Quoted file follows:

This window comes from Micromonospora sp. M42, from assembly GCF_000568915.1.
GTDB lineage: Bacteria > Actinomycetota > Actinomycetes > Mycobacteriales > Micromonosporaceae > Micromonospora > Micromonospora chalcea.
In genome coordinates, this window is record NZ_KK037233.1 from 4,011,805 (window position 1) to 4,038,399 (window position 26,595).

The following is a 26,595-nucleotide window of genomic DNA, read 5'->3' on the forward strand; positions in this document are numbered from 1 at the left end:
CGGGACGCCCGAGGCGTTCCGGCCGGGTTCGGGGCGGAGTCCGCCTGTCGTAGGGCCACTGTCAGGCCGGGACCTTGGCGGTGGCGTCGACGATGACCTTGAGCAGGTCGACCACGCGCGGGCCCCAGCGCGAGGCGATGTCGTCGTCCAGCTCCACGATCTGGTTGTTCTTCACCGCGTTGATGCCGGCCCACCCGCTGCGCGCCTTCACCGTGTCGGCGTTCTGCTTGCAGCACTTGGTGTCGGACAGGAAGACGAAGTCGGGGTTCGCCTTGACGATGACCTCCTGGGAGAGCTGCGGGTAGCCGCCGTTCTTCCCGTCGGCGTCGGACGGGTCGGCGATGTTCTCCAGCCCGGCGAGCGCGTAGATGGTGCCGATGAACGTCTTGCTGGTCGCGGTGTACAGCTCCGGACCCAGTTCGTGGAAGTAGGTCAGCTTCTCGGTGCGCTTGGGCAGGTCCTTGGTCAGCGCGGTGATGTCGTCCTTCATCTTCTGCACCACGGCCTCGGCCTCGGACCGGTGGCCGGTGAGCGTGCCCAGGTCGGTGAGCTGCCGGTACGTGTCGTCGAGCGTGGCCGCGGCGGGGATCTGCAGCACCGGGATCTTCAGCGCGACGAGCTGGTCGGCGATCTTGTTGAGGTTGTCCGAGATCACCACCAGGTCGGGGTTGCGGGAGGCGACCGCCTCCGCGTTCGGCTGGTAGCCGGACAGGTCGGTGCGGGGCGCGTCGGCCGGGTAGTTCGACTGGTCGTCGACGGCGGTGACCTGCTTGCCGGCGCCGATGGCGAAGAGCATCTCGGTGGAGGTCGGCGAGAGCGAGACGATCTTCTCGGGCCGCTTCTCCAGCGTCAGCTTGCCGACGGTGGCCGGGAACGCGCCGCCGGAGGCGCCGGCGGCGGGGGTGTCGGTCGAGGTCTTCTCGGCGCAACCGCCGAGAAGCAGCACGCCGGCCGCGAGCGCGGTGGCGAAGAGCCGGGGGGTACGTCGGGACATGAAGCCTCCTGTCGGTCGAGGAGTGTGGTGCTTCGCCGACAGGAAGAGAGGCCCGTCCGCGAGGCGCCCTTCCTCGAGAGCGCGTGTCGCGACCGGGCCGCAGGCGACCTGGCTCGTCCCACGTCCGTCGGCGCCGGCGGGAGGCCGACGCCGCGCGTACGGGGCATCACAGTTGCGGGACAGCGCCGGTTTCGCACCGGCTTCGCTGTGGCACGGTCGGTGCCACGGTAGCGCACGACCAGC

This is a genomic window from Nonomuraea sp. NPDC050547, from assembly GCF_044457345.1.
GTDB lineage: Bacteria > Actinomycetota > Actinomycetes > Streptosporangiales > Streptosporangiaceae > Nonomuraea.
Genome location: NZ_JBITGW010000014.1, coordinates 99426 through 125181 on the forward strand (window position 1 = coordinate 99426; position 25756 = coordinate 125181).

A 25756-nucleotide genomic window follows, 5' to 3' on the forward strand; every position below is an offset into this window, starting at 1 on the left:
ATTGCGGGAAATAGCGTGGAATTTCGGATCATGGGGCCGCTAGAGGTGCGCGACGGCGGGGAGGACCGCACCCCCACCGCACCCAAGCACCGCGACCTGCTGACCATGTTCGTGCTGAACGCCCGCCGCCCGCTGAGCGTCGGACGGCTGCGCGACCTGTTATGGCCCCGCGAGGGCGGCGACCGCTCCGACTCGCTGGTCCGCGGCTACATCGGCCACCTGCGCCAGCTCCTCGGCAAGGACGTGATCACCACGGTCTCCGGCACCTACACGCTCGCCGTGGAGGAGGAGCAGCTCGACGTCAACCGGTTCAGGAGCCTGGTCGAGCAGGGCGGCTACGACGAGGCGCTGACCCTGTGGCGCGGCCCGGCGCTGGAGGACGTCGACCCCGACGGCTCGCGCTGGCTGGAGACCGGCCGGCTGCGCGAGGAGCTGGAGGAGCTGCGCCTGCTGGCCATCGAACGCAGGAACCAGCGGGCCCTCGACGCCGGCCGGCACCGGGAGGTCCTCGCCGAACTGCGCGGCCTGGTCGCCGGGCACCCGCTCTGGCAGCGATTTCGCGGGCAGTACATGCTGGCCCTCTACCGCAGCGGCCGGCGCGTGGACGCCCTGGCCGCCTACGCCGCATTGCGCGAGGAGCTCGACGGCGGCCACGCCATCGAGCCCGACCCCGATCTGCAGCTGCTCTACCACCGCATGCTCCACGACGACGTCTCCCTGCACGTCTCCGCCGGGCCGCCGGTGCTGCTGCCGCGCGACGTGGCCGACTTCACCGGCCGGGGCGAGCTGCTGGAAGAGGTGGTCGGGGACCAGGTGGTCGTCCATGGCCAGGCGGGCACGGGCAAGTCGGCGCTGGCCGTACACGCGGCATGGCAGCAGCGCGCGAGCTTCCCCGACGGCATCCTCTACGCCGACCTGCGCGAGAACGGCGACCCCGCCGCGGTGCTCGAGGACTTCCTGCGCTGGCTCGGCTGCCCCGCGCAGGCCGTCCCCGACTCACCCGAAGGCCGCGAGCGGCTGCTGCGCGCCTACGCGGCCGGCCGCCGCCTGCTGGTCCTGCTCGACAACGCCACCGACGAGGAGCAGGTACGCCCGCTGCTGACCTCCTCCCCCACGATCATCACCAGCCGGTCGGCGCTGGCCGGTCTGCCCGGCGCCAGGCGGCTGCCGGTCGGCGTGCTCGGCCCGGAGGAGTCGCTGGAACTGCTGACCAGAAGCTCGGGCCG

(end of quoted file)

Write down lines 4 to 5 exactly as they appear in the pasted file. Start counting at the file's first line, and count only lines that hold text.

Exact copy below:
The following is a 26,595-nucleotide window of genomic DNA, read 5'->3' on the forward strand; positions in this document are numbered from 1 at the left end:
CGGGACGCCCGAGGCGTTCCGGCCGGGTTCGGGGCGGAGTCCGCCTGTCGTAGGGCCACTGTCAGGCCGGGACCTTGGCGGTGGCGTCGACGATGACCTTGAGCAGGTCGACCACGCGCGGGCCCCAGCGCGAGGCGATGTCGTCGTCCAGCTCCACGATCTGGTTGTTCTTCACCGCGTTGATGCCGGCCCACCCGCTGCGCGCCTTCACCGTGTCGGCGTTCTGCTTGCAGCACTTGGTGTCGGACAGGAAGACGAAGTCGGGGTTCGCCTTGACGATGACCTCCTGGGAGAGCTGCGGGTAGCCGCCGTTCTTCCCGTCGGCGTCGGACGGGTCGGCGATGTTCTCCAGCCCGGCGAGCGCGTAGATGGTGCCGATGAACGTCTTGCTGGTCGCGGTGTACAGCTCCGGACCCAGTTCGTGGAAGTAGGTCAGCTTCTCGGTGCGCTTGGGCAGGTCCTTGGTCAGCGCGGTGATGTCGTCCTTCATCTTCTGCACCACGGCCTCGGCCTCGGACCGGTGGCCGGTGAGCGTGCCCAGGTCGGTGAGCTGCCGGTACGTGTCGTCGAGCGTGGCCGCGGCGGGGATCTGCAGCACCGGGATCTTCAGCGCGACGAGCTGGTCGGCGATCTTGTTGAGGTTGTCCGAGATCACCACCAGGTCGGGGTTGCGGGAGGCGACCGCCTCCGCGTTCGGCTGGTAGCCGGACAGGTCGGTGCGGGGCGCGTCGGCCGGGTAGTTCGACTGGTCGTCGACGGCGGTGACCTGCTTGCCGGCGCCGATGGCGAAGAGCATCTCGGTGGAGGTCGGCGAGAGCGAGACGATCTTCTCGGGCCGCTTCTCCAGCGTCAGCTTGCCGACGGTGGCCGGGAACGCGCCGCCGGAGGCGCCGGCGGCGGGGGTGTCGGTCGAGGTCTTCTCGGCGCAACCGCCGAGAAGCAGCACGCCGGCCGCGAGCGCGGTGGCGAAGAGCCGGGGGGTACGTCGGGACATGAAGCCTCCTGTCGGTCGAGGAGTGTGGTGCTTCGCCGACAGGAAGAGAGGCCCGTCCGCGAGGCGCCCTTCCTCGAGAGCGCGTGTCGCGACCGGGCCGCAGGCGACCTGGCTCGTCCCACGTCCGTCGGCGCCGGCGGGAGGCCGACGCCGCGCGTACGGGGCATCACAGTTGCGGGACAGCGCCGGTTTCGCACCGGCTTCGCTGTGGCACGGTCGGTGCCACGGTAGCGCACGACCAGC